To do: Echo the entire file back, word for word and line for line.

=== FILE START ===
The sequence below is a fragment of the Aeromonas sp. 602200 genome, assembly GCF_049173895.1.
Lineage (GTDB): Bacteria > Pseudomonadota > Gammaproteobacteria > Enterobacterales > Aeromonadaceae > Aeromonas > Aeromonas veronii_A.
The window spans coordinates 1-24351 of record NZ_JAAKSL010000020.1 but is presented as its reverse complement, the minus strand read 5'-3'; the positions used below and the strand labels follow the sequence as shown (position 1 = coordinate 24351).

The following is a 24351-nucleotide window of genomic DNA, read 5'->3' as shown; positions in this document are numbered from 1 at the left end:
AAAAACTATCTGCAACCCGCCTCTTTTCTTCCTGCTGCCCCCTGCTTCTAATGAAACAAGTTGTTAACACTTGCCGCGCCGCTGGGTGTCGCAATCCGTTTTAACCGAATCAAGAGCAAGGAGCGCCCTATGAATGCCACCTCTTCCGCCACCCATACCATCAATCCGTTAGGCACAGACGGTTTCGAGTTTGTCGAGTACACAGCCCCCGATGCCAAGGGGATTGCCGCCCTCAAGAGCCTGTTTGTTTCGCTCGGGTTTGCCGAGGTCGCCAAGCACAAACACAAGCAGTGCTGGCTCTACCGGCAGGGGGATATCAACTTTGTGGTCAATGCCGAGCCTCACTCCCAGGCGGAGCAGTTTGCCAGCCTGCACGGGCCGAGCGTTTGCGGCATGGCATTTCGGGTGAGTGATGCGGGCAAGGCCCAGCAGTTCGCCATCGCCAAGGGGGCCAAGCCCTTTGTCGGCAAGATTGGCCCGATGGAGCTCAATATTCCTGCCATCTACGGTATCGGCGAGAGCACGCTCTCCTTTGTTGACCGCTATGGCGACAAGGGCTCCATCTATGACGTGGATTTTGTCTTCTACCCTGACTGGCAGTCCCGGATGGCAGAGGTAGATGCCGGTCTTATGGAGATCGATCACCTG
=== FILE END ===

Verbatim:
The sequence below is a fragment of the Aeromonas sp. 602200 genome, assembly GCF_049173895.1.
Lineage (GTDB): Bacteria > Pseudomonadota > Gammaproteobacteria > Enterobacterales > Aeromonadaceae > Aeromonas > Aeromonas veronii_A.
The window spans coordinates 1-24351 of record NZ_JAAKSL010000020.1 but is presented as its reverse complement, the minus strand read 5'-3'; the positions used below and the strand labels follow the sequence as shown (position 1 = coordinate 24351).

The following is a 24351-nucleotide window of genomic DNA, read 5'->3' as shown; positions in this document are numbered from 1 at the left end:
AAAAACTATCTGCAACCCGCCTCTTTTCTTCCTGCTGCCCCCTGCTTCTAATGAAACAAGTTGTTAACACTTGCCGCGCCGCTGGGTGTCGCAATCCGTTTTAACCGAATCAAGAGCAAGGAGCGCCCTATGAATGCCACCTCTTCCGCCACCCATACCATCAATCCGTTAGGCACAGACGGTTTCGAGTTTGTCGAGTACACAGCCCCCGATGCCAAGGGGATTGCCGCCCTCAAGAGCCTGTTTGTTTCGCTCGGGTTTGCCGAGGTCGCCAAGCACAAACACAAGCAGTGCTGGCTCTACCGGCAGGGGGATATCAACTTTGTGGTCAATGCCGAGCCTCACTCCCAGGCGGAGCAGTTTGCCAGCCTGCACGGGCCGAGCGTTTGCGGCATGGCATTTCGGGTGAGTGATGCGGGCAAGGCCCAGCAGTTCGCCATCGCCAAGGGGGCCAAGCCCTTTGTCGGCAAGATTGGCCCGATGGAGCTCAATATTCCTGCCATCTACGGTATCGGCGAGAGCACGCTCTCCTTTGTTGACCGCTATGGCGACAAGGGCTCCATCTATGACGTGGATTTTGTCTTCTACCCTGACTGGCAGTCCCGGATGGCAGAGGTAGATGCCGGTCTTATGGAGATCGATCACCTG